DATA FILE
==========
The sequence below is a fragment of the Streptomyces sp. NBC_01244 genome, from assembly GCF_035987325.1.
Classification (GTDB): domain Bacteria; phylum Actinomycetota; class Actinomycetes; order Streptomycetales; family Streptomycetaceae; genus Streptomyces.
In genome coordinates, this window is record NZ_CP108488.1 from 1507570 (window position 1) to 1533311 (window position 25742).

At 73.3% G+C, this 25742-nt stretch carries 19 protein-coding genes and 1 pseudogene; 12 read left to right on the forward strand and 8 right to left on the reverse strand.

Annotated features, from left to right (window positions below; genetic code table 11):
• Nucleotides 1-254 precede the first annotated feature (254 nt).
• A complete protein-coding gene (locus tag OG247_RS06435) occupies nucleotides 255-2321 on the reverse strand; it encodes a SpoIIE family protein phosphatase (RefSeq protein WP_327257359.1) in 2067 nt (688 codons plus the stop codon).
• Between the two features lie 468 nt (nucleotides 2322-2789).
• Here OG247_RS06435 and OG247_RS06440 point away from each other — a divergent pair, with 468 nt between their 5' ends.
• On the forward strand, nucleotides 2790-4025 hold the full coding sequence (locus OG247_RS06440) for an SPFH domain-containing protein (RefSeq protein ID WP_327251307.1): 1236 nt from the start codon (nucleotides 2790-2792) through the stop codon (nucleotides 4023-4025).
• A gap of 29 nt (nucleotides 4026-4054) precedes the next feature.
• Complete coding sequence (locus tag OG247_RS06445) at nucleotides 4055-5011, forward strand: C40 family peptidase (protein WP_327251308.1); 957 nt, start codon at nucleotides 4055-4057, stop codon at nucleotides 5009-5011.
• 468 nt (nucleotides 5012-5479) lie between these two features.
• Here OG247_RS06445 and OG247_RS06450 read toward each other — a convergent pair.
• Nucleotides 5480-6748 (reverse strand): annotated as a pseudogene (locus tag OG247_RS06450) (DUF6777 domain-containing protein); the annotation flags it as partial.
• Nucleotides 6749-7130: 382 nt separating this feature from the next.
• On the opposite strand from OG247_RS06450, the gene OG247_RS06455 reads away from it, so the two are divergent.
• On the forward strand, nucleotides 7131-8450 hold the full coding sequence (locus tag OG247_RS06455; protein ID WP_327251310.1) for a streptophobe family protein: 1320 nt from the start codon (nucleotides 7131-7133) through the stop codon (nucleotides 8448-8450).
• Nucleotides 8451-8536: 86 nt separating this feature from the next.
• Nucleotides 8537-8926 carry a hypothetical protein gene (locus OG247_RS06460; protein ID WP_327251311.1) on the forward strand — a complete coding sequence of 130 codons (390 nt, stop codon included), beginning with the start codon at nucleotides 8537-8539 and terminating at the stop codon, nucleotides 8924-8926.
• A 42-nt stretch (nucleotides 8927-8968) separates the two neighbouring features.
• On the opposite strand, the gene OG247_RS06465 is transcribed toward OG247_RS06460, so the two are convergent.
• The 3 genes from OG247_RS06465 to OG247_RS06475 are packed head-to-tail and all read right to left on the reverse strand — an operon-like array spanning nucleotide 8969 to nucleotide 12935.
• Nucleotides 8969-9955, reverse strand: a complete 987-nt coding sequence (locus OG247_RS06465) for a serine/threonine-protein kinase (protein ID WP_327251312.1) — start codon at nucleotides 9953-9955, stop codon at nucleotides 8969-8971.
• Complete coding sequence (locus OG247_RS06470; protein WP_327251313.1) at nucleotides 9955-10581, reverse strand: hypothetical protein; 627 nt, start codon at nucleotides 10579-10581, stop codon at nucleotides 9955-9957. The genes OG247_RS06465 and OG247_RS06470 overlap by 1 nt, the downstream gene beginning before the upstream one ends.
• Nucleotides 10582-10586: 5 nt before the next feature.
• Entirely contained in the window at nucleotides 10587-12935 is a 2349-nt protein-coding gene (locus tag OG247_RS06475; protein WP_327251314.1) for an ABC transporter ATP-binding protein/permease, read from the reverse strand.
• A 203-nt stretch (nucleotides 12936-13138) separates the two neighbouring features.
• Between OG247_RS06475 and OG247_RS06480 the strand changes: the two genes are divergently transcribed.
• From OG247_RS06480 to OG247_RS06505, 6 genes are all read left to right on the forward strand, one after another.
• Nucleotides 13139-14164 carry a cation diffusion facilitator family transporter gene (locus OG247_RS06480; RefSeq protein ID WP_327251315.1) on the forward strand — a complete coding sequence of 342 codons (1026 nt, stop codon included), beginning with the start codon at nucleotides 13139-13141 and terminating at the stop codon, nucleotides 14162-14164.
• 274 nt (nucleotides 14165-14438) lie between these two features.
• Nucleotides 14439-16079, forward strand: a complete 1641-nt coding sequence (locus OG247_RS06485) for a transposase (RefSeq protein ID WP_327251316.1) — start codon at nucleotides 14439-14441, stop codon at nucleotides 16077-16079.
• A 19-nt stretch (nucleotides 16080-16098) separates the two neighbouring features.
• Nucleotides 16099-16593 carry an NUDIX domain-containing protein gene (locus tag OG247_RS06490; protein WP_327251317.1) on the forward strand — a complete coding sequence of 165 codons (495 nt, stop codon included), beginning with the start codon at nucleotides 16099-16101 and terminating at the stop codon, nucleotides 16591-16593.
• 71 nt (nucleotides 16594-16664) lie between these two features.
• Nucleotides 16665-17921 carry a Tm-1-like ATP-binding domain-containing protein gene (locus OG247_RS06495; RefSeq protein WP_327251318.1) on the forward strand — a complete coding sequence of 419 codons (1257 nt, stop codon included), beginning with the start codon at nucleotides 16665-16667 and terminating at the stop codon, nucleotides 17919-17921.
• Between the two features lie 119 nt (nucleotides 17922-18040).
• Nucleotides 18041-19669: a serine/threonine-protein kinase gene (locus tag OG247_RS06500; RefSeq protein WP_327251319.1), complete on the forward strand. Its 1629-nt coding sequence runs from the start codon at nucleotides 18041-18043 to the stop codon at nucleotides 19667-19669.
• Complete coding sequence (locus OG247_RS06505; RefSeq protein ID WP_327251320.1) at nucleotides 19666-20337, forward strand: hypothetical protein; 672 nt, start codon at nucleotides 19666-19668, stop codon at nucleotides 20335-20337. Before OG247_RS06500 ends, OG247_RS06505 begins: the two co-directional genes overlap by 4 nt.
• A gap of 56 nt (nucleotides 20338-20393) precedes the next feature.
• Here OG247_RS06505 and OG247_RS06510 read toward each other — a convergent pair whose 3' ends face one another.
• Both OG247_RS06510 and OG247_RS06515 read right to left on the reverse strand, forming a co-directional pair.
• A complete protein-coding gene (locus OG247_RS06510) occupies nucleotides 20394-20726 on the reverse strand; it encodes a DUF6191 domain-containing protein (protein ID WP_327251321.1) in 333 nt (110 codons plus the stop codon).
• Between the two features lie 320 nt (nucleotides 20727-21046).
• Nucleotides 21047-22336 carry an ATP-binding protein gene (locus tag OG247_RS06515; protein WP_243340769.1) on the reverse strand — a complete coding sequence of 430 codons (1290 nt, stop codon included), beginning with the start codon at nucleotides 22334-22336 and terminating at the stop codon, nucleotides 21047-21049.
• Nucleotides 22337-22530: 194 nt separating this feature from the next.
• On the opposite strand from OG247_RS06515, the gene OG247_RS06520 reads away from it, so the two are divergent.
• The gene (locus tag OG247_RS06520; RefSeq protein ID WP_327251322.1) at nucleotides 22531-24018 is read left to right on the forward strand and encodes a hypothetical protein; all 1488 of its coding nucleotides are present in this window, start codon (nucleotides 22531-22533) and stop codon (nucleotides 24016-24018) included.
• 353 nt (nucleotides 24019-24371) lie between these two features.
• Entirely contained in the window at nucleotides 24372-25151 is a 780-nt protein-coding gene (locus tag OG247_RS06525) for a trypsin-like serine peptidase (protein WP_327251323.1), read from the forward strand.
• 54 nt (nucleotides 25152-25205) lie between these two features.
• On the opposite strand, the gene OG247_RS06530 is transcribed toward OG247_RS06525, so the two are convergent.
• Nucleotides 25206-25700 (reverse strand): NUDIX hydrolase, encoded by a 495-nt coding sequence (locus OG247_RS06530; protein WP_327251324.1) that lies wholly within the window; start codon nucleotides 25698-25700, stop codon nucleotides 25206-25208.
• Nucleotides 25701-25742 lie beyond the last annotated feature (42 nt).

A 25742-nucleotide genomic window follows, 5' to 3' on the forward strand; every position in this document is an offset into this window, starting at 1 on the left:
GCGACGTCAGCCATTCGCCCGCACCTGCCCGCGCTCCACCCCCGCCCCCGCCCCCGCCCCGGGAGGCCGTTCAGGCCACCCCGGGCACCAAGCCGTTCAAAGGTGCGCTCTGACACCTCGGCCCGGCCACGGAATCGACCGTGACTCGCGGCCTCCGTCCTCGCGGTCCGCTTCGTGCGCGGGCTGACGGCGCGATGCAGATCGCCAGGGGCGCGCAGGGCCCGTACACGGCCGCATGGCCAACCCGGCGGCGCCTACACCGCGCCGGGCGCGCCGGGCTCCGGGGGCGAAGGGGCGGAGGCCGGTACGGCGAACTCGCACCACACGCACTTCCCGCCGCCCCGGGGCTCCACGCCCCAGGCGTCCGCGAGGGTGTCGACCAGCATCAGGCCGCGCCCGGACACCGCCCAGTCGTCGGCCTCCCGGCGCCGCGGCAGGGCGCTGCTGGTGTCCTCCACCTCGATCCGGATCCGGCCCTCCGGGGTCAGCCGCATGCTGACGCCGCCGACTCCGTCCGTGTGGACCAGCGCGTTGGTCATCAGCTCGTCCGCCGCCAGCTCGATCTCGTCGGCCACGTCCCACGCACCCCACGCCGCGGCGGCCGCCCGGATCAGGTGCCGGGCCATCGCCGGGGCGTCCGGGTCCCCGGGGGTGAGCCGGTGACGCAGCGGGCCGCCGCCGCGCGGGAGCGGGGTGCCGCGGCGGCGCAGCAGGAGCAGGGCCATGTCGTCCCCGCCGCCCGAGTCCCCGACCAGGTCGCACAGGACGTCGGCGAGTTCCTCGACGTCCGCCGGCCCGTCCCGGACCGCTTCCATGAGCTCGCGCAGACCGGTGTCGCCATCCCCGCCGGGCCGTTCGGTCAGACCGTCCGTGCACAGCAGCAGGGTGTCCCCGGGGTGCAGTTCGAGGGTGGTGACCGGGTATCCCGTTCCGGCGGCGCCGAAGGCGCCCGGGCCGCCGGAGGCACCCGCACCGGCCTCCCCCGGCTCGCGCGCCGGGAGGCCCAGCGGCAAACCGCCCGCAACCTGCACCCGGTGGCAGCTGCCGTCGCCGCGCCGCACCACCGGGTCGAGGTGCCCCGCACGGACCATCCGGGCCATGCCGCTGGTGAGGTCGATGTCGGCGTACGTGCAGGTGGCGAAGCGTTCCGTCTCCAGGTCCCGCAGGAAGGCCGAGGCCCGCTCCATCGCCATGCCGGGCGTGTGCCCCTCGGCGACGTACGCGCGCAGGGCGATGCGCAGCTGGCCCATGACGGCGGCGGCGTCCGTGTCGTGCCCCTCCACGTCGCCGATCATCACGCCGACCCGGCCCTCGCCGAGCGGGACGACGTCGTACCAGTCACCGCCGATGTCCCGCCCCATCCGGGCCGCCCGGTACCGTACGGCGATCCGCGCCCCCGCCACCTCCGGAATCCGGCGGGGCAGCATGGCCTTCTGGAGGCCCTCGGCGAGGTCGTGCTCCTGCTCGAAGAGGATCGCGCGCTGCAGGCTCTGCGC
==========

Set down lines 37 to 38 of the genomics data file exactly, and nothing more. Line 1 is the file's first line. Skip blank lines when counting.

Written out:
• Nucleotides 16665-17921 carry a Tm-1-like ATP-binding domain-containing protein gene (locus OG247_RS06495; RefSeq protein WP_327251318.1) on the forward strand — a complete coding sequence of 419 codons (1257 nt, stop codon included), beginning with the start codon at nucleotides 16665-16667 and terminating at the stop codon, nucleotides 17919-17921.
• Between the two features lie 119 nt (nucleotides 17922-18040).